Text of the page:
New York has gained two very large new parks in the traditional sense, but both are even more isolated than this: Freshkills Park will be opening (in phases, until 2036) on top of what was once the world’s largest dump, which is on Staten Island, and the Hills opened this past July on Governors Island, which is, well, also an island. This too is a trend, with such large parks as we are building often turning up in areas far away from neighborhoods whose inhabitants might benefit the most from their amenities.
The Atlanta BeltLine project is a public space consisting of a 33-mile network of multiuse trails. The Eastside Trail (above) opened in October 2012, with work to extend it beginning this past spring.
Courtesy Christopher T. Martin
None of these new parks, in other words, are places where, if you are poor and don’t have an adequate place to live or play, you can escape and find free spaces that we as a society provide for you. Instead, you are expected to be well dressed and behave. No rowdiness, no sex, no cooking, no doing anything that wealthy people do in the privacy of their ample homes should happen there. Instead, all of reality should be an aesthetic object you enjoy, perhaps while perfecting your own body as such a thing.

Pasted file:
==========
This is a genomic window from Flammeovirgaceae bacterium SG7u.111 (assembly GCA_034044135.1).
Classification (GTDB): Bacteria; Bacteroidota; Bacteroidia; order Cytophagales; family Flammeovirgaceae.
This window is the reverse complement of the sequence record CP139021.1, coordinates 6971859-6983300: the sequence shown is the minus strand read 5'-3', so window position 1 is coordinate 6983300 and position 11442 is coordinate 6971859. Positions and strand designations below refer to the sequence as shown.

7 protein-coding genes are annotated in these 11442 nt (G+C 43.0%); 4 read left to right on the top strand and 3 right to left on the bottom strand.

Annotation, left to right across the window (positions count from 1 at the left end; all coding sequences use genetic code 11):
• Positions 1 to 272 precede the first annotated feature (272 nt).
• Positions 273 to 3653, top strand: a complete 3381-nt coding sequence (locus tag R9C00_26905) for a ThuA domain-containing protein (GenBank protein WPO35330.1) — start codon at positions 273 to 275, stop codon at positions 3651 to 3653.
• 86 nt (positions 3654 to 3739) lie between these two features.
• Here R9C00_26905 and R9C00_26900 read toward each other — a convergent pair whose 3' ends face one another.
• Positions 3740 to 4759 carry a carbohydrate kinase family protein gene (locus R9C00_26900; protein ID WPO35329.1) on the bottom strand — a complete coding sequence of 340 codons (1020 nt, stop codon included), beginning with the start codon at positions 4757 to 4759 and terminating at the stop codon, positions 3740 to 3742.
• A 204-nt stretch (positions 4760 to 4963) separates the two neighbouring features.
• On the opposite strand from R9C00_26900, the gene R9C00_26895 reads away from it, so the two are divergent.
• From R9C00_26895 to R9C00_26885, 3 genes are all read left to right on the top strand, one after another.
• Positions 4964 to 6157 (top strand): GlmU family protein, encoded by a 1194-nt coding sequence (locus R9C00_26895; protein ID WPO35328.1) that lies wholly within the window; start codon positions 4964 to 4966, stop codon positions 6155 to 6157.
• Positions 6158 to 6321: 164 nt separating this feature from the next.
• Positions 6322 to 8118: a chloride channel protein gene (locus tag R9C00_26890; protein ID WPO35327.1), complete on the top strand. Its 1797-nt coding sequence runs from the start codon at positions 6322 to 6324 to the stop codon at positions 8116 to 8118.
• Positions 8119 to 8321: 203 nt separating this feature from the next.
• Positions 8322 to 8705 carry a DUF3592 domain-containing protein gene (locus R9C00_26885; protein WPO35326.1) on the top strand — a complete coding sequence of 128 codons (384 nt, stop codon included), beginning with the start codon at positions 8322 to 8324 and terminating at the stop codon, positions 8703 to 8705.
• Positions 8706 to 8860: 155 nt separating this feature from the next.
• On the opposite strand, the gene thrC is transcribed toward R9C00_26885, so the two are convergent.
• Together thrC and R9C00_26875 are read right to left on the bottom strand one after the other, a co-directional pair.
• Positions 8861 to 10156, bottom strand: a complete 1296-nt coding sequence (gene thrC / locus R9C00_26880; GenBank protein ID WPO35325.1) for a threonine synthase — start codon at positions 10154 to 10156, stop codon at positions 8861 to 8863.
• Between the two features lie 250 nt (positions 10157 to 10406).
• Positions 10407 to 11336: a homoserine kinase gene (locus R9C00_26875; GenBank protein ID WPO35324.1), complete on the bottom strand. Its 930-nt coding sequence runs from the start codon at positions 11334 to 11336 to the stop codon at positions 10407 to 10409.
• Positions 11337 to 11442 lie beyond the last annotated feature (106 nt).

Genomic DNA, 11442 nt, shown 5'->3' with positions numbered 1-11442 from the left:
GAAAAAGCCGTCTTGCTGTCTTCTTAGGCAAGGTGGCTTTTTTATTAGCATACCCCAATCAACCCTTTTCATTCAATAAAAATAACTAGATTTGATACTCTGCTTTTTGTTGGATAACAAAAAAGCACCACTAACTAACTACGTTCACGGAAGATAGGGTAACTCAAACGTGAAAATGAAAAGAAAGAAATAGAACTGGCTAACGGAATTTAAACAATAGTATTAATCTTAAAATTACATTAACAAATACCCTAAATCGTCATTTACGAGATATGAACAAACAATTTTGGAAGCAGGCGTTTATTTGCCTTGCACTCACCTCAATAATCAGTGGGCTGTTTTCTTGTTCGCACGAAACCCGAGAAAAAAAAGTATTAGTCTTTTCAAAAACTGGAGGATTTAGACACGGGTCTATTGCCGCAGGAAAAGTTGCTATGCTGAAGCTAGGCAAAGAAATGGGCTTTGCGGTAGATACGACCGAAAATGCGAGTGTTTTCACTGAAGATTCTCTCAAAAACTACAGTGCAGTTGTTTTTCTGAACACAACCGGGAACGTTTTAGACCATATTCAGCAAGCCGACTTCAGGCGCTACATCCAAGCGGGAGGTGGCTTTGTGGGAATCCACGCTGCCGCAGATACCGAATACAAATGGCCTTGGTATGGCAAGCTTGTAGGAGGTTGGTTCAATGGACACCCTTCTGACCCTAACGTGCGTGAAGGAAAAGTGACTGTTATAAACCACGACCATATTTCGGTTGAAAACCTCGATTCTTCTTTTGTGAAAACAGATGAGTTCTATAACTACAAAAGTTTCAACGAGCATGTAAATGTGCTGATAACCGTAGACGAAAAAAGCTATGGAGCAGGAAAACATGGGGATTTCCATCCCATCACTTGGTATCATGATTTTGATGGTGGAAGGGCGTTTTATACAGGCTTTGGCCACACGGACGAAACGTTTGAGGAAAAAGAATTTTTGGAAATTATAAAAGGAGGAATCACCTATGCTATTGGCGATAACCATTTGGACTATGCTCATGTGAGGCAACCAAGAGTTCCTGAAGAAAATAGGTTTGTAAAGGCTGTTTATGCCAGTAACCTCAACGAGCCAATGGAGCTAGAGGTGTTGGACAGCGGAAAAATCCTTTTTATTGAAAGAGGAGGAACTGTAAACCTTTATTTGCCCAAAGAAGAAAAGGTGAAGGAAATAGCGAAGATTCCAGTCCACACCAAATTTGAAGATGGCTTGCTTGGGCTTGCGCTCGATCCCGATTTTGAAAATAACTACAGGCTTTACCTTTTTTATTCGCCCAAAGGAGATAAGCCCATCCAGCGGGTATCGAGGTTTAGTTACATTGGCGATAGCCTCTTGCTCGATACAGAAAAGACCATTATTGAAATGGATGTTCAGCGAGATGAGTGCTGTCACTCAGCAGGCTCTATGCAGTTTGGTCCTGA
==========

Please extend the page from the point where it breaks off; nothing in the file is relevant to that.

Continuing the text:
All of these new parks also do wonders for the value of the real estate around them, which, these days, is not where working-class people live. A relatively small investment such as that in the High Line can unlock billions of dollars’ worth of value that accrues to developers and the rich who are their clients. No wonder that Ryan Gravel, the urban planner who single-handedly came up with the idea for and shepherded the development of the BeltLine Park in Atlanta, has resigned from the project’s board because he realized it will only increase gentrification. It will.